There are no shortage of chest protectors to choose from, and they come in a wide variety of shapes and sizes. Deciding which one is best for you often takes some contemplation and experience.
If you are coming into the world of chest protectors fresh and need a little direction, allow me to explain why the reversible Hogu is such a popular item.
The term "hogu" is often used interchangeably with "chest guard", so get used to hearing it both ways. The reversible hogu is easily spotted by the trademark three dots on the body of the protector. These dots symbolize the three primary target areas on the mid-body for striking. The center dot is based around the solar plexus, and the sides on floating ribs and kidneys. Since these are the best places to strike they are also the most important to protect.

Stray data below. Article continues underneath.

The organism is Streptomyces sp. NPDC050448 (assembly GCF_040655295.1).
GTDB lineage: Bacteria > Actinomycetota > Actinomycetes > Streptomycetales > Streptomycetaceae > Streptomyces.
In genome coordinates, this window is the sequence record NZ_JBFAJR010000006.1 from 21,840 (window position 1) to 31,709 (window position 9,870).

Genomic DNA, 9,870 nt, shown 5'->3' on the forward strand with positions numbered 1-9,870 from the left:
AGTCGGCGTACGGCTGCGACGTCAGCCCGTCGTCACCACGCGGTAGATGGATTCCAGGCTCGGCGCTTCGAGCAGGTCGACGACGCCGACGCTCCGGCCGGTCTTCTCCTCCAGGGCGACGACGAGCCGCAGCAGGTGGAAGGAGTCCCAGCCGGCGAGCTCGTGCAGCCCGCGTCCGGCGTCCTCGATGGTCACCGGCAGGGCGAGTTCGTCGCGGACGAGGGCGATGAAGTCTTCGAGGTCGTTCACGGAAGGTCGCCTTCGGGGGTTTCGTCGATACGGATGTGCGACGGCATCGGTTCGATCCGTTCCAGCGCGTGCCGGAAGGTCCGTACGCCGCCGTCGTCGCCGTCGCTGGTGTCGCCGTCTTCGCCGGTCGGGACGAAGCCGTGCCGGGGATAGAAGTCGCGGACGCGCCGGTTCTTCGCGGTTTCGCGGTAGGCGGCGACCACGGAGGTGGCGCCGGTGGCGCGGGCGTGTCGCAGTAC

The dots serve a dual purpose. First, they give students a visual guide when trying to hit effective locations on the body. Second, they helps judges in determining what techniques scored a "point" during tournament play.
Each hogu contains blue dots on one side and red on the other, allowing the practitioner to reverse sides whenever necessary. For tournament bouts this helps the judges keep the combatants straight, especially if they are using a flag system of red and blue to indicate at the end of a round who scored a point.
Even if tournaments aren't a big part of your system the reversible protector still holds great value. The design and padding used has been tweaked over many years to offer good comfort and protection. Especially well received is the Adidas brand hogu. These are also great if you need a bunch of chest guards to have around the dojo/dojang for general use as they are non gender-specific.
Try having some fun too by developing games such as having one student wear blue and the rest red; the red students being allowed to gang up on the blue "victim" (multiple opponent practice).